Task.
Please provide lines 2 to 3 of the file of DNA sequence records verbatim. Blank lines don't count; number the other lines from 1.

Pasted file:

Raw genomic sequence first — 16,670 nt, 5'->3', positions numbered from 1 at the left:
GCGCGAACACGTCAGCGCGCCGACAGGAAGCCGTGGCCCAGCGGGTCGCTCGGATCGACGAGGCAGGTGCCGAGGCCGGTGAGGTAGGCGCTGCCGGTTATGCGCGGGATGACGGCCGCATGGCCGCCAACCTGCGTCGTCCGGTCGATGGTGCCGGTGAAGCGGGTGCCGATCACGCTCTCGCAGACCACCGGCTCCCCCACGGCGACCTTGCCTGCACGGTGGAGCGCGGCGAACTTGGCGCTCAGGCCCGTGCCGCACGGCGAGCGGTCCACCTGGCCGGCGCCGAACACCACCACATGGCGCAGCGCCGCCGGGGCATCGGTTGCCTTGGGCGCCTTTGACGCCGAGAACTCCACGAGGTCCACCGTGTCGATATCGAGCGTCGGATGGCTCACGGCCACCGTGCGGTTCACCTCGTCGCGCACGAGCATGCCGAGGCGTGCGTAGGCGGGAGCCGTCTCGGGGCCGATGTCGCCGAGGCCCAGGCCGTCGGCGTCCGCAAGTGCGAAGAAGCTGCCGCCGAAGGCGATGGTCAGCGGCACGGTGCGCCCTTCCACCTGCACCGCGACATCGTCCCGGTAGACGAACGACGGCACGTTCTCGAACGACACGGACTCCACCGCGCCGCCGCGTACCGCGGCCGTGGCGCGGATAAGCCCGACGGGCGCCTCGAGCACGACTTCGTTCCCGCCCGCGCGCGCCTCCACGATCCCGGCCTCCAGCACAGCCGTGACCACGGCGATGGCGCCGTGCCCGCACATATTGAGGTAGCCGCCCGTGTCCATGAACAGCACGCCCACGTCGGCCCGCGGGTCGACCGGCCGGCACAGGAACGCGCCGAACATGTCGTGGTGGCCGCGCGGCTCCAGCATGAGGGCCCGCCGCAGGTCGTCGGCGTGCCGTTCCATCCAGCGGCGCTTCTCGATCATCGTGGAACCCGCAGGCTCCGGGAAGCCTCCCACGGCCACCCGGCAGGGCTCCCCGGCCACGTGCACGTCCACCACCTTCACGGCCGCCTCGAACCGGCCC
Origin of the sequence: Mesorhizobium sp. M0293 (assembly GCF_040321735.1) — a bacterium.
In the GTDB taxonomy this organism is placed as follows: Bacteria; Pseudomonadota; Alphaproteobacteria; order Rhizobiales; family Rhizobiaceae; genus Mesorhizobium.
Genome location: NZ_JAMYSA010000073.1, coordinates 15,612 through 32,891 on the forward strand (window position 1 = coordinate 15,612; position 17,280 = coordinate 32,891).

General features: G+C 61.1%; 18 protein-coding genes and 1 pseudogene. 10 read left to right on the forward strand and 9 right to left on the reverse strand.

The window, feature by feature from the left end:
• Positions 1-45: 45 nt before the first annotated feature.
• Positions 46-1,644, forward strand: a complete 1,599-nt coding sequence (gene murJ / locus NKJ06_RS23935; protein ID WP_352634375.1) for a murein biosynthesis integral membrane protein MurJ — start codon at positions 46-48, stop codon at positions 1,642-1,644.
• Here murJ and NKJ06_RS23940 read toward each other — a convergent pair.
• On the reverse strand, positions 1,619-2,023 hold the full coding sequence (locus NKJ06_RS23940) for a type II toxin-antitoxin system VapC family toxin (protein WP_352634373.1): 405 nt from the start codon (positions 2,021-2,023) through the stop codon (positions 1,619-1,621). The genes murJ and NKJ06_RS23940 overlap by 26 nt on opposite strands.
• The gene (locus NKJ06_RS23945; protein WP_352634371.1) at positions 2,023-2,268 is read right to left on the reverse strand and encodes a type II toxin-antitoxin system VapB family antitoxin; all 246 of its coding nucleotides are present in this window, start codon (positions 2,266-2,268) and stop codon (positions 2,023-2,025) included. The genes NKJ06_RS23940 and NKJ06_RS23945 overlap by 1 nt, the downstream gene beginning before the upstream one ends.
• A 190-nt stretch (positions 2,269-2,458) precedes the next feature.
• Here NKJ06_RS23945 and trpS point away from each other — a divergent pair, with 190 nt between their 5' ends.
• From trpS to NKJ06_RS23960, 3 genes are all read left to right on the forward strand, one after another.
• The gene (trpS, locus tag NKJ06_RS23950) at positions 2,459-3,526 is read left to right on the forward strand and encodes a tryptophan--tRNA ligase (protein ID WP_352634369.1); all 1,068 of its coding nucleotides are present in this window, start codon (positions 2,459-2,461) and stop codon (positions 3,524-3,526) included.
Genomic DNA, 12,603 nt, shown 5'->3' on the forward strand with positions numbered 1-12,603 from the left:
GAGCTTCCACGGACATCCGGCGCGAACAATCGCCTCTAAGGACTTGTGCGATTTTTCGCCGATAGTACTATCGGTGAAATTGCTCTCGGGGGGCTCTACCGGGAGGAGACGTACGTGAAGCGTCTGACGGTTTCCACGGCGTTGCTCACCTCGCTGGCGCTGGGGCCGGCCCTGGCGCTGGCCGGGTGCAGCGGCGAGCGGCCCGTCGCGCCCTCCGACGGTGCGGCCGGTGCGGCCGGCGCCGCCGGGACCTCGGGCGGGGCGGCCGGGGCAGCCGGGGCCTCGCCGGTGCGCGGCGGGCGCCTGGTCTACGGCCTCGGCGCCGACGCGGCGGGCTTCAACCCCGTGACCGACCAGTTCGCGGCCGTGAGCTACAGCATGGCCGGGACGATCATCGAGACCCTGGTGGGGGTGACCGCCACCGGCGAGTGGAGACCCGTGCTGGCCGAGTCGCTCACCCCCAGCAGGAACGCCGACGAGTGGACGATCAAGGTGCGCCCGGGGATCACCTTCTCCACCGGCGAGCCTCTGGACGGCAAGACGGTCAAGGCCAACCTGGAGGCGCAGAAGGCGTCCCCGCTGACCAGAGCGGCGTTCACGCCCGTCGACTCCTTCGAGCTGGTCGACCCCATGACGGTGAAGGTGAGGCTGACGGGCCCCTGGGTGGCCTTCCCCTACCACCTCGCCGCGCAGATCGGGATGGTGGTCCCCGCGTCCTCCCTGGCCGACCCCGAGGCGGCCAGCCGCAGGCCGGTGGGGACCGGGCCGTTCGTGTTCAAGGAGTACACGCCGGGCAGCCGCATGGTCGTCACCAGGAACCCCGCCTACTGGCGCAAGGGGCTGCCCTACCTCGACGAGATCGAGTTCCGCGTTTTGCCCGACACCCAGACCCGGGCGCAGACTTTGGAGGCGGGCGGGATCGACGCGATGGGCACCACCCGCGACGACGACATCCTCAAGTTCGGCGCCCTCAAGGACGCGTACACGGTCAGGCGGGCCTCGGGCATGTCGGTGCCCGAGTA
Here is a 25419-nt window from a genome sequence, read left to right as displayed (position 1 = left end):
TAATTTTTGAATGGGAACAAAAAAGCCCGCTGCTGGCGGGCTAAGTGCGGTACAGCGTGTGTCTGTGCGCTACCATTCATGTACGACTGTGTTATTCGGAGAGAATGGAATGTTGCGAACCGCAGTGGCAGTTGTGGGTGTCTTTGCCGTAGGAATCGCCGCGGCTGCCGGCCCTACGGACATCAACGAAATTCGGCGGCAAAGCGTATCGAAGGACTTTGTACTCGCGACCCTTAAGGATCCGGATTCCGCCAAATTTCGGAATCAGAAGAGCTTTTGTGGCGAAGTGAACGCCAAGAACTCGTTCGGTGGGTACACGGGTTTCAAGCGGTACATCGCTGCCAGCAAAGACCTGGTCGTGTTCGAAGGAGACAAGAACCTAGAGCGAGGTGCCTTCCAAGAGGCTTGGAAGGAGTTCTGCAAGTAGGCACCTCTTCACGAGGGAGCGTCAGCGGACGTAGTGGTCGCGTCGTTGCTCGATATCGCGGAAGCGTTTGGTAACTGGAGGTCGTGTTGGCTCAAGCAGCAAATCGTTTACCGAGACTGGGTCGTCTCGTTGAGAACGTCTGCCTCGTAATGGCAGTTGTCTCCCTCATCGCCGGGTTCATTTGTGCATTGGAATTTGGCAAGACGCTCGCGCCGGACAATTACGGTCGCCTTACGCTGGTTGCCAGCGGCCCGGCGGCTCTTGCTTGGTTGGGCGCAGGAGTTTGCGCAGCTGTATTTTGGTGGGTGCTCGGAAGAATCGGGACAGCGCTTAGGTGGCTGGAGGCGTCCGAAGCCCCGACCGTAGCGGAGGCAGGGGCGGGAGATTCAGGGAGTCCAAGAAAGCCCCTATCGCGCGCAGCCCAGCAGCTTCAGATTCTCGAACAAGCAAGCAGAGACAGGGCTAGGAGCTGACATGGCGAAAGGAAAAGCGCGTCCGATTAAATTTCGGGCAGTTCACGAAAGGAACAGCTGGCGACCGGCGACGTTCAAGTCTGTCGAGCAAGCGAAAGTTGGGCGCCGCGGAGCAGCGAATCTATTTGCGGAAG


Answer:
GCGCGAACACGTCAGCGCGCCGACAGGAAGCCGTGGCCCAGCGGGTCGCTCGGATCGACGAGGCAGGTGCCGAGGCCGGTGAGGTAGGCGCTGCCGGTTATGCGCGGGATGACGGCCGCATGGCCGCCAACCTGCGTCGTCCGGTCGATGGTGCCGGTGAAGCGGGTGCCGATCACGCTCTCGCAGACCACCGGCTCCCCCACGGCGACCTTGCCTGCACGGTGGAGCGCGGCGAACTTGGCGCTCAGGCCCGTGCCGCACGGCGAGCGGTCCACCTGGCCGGCGCCGAACACCACCACATGGCGCAGCGCCGCCGGGGCATCGGTTGCCTTGGGCGCCTTTGACGCCGAGAACTCCACGAGGTCCACCGTGTCGATATCGAGCGTCGGATGGCTCACGGCCACCGTGCGGTTCACCTCGTCGCGCACGAGCATGCCGAGGCGTGCGTAGGCGGGAGCCGTCTCGGGGCCGATGTCGCCGAGGCCCAGGCCGTCGGCGTCCGCAAGTGCGAAGAAGCTGCCGCCGAAGGCGATGGTCAGCGGCACGGTGCGCCCTTCCACCTGCACCGCGACATCGTCCCGGTAGACGAACGACGGCACGTTCTCGAACGACACGGACTCCACCGCGCCGCCGCGTACCGCGGCCGTGGCGCGGATAAGCCCGACGGGCGCCTCGAGCACGACTTCGTTCCCGCCCGCGCGCGCCTCCACGATCCCGGCCTCCAGCACAGCCGTGACCACGGCGATGGCGCCGTGCCCGCACATATTGAGGTAGCCGCCCGTGTCCATGAACAGCACGCCCACGTCGGCCCGCGGGTCGACCGGCCGGCACAGGAACGCGCCGAACATGTCGTGGTGGCCGCGCGGCTCCAGCATGAGGGCCCGCCGCAGGTCGTCGGCGTGCCGTTCCATCCAGCGGCGCTTCTCGATCATCGTGGAACCCGCAGGCTCCGGGAAGCCTCCCACGGCCACCCGGCAGGGCTCCCCGGCCACGTGCACGTCCACCACCTTCACGGCCGCCTCGAACCGGCCC
Origin of the sequence: Mesorhizobium sp. M0293 (assembly GCF_040321735.1) — a bacterium.